Other current major Mexico criminal tourism issues include multiple drug-gang weapons firefights on Cancun resort beaches in broad daylight with children around, tainted/cheap death-inducing alcohol served widely at Cancun resorts and other resort cities, and also reporters’ and other officials’ severed heads hung from Mexican town bridges for attempting to stop or expose the criminal activity. Do a search. But my advice from experience: Mexico is not safe for your family.

            See victim mother Maureen Webster’s website for much more re Mexico tourism crime: http://mexicovacationawareness.com/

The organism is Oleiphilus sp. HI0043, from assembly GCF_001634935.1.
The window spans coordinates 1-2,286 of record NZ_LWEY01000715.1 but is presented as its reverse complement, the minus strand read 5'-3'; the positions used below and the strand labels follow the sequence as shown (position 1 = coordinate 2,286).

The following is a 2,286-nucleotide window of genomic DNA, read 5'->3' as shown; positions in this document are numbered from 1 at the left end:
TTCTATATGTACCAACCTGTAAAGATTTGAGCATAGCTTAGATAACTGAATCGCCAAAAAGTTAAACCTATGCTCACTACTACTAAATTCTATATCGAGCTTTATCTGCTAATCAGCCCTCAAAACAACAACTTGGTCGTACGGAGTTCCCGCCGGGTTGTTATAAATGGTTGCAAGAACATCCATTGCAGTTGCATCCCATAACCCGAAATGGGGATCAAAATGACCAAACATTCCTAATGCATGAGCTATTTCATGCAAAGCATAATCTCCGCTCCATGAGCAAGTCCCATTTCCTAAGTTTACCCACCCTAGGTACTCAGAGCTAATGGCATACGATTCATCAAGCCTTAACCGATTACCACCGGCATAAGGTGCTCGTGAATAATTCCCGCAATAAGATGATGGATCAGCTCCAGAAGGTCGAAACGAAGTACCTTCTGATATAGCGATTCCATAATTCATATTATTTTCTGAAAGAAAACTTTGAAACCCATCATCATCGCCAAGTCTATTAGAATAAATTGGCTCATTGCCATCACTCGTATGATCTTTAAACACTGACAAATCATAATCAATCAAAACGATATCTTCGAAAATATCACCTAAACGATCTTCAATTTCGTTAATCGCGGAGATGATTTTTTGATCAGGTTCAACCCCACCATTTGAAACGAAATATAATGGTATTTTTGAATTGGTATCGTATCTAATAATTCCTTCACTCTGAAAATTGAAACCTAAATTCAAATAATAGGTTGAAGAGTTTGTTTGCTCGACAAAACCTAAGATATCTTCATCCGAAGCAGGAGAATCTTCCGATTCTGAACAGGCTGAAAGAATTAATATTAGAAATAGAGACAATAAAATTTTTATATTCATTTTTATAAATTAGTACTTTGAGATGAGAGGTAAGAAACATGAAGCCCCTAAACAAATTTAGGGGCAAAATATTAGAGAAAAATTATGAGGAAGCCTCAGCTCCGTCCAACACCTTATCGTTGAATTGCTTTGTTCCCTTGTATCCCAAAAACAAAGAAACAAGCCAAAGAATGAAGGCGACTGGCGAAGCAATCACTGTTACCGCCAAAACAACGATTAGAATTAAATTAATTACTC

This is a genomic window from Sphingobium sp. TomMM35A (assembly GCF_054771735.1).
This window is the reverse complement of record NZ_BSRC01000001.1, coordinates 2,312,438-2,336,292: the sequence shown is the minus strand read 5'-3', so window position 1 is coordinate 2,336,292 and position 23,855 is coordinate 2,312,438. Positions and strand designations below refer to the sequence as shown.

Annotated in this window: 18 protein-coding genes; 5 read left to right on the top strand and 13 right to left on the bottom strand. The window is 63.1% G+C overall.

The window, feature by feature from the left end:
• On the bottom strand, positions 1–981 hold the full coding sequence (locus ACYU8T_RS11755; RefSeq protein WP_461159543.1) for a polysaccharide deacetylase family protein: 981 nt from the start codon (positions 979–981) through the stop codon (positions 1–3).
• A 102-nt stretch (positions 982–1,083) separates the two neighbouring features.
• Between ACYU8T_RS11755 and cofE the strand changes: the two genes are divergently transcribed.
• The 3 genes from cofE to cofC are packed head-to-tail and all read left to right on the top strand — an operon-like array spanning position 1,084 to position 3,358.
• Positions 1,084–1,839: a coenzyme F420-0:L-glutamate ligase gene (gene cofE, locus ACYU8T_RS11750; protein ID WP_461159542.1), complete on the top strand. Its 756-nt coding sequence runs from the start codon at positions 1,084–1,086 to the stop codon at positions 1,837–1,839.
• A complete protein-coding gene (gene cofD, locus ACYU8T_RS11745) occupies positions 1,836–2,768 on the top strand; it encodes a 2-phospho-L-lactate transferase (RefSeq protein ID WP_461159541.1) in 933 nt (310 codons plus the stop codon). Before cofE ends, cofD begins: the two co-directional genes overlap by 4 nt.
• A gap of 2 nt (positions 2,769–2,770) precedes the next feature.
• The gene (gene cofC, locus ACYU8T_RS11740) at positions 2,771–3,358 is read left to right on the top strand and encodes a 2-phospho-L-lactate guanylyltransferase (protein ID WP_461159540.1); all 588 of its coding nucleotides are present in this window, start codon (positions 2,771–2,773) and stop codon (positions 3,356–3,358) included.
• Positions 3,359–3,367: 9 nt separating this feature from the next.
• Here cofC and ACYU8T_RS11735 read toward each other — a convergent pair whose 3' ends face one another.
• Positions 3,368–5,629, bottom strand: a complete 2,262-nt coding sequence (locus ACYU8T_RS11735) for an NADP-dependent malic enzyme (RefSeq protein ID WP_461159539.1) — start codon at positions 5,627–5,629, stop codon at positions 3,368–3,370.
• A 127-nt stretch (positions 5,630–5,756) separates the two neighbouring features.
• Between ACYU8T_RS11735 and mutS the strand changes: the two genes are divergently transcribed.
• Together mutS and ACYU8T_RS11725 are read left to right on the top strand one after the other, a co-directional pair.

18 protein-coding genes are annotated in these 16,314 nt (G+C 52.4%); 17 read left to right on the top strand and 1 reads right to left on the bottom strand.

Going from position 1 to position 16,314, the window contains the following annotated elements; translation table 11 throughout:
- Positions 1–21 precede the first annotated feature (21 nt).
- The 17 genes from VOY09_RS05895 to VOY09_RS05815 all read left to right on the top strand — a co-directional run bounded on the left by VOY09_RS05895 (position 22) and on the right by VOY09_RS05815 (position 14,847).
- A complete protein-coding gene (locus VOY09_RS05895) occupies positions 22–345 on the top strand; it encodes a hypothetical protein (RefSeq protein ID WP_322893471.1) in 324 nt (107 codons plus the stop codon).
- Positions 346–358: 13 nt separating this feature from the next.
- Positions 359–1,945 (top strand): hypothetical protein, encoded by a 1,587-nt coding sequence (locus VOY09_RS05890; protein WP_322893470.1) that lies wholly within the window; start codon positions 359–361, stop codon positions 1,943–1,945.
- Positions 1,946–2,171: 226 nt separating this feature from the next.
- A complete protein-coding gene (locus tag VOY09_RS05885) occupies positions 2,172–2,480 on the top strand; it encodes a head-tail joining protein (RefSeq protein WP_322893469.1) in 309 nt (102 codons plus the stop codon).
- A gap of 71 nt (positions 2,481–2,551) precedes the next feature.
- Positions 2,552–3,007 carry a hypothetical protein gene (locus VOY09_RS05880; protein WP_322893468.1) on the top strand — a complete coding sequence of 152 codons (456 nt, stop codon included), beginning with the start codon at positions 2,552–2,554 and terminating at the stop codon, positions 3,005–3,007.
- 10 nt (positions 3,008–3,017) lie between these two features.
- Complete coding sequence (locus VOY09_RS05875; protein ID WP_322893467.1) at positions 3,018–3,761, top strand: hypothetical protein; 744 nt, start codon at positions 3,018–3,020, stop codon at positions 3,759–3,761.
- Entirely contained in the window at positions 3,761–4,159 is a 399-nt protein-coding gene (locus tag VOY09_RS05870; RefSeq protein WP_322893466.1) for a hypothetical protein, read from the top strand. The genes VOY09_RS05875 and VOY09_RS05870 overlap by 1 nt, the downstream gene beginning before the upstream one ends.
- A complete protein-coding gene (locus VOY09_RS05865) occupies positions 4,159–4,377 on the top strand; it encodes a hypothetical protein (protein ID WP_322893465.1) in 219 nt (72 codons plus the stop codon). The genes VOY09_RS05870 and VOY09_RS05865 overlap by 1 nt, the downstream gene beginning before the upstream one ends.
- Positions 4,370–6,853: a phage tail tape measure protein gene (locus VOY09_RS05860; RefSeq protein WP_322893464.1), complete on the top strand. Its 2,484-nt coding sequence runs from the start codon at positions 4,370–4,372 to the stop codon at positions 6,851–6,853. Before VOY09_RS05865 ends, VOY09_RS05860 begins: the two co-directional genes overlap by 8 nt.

• Avatar for freda65
              freda65
              May 28, 2019 (4 months ago)

              I have been stopped for speeding a few times and I always ask if I can pay the person who stopped me, the answer is yes. I usually end up paying $20.00 US after bargaining as I claim that is all the cash I have..

              • Avatar for christinac9
                christinac9
                May 28, 2019 (4 months ago)

                We have been going to Puerto Vallarta since 2000, and we feel very safe. It is safer than many cities in the USA. We do not rent a car there. We use the inexpensive city buses or taxis and have never had a problem. Most of the Mexicans are very honest there. Once I left my purse at a very nice restaurant, and the server ran several blocks to return it to me with nothing missing.